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Beef Stew


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Beef Stew

Serves 8 as Main Dish.

Ok this stew is almost to the letter a direct lift from The New Best Recipe which is a compilation from the Cook's Illustrated people. Good book.

You'll need a half hour for prep, about a half-hour of active cook time after that, then 2-3 hours in the oven, so do this on a weekend. It's not that time or labor intensive, but you need to be around.

Please note, I am writing this for a relative that doesn't cook much, so please excuse the detailed explanation of some of the basics, like mise en place. To see the instructions with the detailed recipe steps and pictures, go to the original post.

3 lbs (1.5 kg) chuck roast, trimmed and cut into 1 1/2 inch (3.5 cm) cubes. (See note)

salt and freshly ground black pepper

3 T vegetable oil

2 medium onions, coarsely chopped (about 2 cups)

1 rib celery, medium dice

3 medium garlic cloves, minced or pressed through a garlic press

3 T unbleached all-purpose flour

1 c. full-bodied dry red wine

1 T Lea & Perrins Worcestershire sauce

2 c. low-sodium chicken broth (I used homemade beef stock, because I'm a fag like that, but canned chicken broth is fine.)

2 bay leaves (make sure they have some smell to them, if they don't smell citrusy, throw them out, they've been in your cupboard for years, get some fresh ones.)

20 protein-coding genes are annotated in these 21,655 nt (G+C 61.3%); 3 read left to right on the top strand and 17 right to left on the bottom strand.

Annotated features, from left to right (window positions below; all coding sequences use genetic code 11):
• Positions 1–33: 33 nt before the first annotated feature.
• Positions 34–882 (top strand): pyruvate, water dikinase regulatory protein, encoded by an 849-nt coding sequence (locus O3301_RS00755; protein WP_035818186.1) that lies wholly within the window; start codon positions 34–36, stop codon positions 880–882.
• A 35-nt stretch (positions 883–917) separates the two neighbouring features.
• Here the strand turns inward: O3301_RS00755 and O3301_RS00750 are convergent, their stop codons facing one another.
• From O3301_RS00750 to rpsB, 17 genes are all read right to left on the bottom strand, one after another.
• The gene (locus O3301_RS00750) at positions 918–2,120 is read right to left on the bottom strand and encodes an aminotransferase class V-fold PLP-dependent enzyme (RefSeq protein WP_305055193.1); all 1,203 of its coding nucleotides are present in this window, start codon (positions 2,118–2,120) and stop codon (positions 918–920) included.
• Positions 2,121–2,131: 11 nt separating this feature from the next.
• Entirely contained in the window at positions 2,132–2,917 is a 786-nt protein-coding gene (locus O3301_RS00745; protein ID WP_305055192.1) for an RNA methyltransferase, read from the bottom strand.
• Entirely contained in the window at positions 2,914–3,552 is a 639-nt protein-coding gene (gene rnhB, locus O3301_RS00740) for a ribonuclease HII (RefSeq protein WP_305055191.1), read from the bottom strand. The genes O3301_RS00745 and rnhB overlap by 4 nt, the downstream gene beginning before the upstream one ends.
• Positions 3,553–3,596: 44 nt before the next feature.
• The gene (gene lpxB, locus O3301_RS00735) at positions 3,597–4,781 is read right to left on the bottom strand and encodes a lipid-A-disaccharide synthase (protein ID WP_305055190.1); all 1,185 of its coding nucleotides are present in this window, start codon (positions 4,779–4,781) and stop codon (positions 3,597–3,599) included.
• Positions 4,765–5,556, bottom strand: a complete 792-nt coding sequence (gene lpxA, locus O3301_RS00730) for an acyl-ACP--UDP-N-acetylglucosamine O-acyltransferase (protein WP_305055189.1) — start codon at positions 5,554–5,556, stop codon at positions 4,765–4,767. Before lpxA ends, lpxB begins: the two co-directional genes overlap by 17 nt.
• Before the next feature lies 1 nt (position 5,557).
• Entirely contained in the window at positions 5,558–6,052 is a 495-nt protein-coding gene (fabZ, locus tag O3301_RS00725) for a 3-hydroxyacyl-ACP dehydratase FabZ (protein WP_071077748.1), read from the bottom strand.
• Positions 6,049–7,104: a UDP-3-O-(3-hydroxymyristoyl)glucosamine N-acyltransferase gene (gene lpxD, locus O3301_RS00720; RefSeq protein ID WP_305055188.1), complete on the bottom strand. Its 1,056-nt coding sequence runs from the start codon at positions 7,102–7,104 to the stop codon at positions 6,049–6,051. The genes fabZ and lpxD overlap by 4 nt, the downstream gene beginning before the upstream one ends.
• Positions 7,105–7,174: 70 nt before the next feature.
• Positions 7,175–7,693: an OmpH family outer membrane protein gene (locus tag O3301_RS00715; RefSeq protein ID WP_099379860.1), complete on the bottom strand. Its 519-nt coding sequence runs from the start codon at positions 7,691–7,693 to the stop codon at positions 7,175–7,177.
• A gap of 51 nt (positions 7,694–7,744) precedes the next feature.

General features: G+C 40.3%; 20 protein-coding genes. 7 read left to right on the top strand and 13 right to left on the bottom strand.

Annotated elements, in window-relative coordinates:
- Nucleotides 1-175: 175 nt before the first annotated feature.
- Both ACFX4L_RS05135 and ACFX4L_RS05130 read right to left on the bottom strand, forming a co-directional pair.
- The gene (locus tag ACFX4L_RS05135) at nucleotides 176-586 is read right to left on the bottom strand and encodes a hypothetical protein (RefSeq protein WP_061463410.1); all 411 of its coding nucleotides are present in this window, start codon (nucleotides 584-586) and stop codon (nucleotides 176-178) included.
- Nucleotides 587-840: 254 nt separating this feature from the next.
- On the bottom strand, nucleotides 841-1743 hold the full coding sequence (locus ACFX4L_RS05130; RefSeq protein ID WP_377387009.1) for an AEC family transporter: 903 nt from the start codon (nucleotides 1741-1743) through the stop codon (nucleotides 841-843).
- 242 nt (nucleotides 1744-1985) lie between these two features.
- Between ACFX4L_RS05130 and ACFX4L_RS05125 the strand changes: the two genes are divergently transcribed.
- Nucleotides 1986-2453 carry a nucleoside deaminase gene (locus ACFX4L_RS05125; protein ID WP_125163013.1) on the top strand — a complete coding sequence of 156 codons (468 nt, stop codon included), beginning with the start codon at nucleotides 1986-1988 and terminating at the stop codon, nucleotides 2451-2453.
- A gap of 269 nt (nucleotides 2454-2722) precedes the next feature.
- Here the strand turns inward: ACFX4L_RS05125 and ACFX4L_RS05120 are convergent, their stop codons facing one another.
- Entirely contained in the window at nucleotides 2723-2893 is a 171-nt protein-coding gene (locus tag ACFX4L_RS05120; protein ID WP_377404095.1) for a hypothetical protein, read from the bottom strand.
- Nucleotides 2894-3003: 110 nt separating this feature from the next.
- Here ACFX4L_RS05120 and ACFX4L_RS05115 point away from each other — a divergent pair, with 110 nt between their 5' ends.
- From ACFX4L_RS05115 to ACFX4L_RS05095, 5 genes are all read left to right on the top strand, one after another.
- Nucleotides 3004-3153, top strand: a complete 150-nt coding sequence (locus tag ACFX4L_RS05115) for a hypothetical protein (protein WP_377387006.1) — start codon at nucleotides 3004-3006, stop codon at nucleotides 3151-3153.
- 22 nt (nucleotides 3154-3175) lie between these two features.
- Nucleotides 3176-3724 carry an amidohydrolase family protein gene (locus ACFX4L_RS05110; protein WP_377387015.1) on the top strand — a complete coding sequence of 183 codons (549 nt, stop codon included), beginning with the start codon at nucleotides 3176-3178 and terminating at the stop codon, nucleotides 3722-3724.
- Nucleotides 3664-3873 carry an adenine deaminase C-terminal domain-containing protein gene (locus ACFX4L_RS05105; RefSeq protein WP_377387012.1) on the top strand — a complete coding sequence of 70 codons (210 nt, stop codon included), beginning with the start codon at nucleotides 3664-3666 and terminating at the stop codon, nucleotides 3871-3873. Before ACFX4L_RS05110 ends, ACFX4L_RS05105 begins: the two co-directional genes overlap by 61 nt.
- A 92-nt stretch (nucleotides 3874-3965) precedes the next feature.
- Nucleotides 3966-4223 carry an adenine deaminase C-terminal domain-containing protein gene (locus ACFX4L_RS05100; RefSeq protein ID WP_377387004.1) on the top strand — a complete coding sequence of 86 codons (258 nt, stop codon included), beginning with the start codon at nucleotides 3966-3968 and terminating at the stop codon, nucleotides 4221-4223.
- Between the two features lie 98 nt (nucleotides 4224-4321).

1 tsp dried thyme (ditto)

4 medium red potatoes, (about 1.5 lbs [2/3 kg]) peeled and cut into 1 inch (2 cm) chunks

4 large carrots, peeled and cut into 1/4 inch (1/2 cm) thick rounds (about 1 lb [1/2 kg])

1 cup frozen peas, thawed

Open the wine and let it breathe.

Note about the beef: While you can buy pre-cut "stew meat" at most grocery stores, I wouldn't. That meat is usually going to be bottom round, which has almost no intramuscular fat, meaning the texture will be dry, and the flavor is not nearly as rich and beefy as the shoulder muscles. Ever had a beef stew with tough, dry little nubs of meat in it? That's bottom round.

Grab a chuck roast, pull it apart along its natural separations, and trim off any silverskin and large pieces of fat and gristle. It really doesn't take that long, it's not that complicated, and the finished stew will really benefit from the effort. Ok, good!

Peel and chunk potatoes into one inch pieces. (To keep them from browning, put them in a larger bowl than this and cover with cold water.) Put a medium dice on the celery and onion. I peel and cut carrots into round pieces, 1/4 inch thick.

Wash, dry, and mince the parsley. Peel and mince the garlic.

Measure out the thyme and get the bay leaves out. See we're getting everything together before cooking? This is called getting your "mise en place" together, which is just a fancy french way of saying "setting in place." It makes cooking a lot easier and more fun if you aren't scrambling with the prep while your garlic is burning in the pan!

Here is one of the natural separations in the chuck roast. Just grab with two hands and pull it apart! Then trim the excess fat and gristle off the pieces. Cut into 1 1/2 inch pieces. Turn the oven on to preheat; set it for 300F (150C).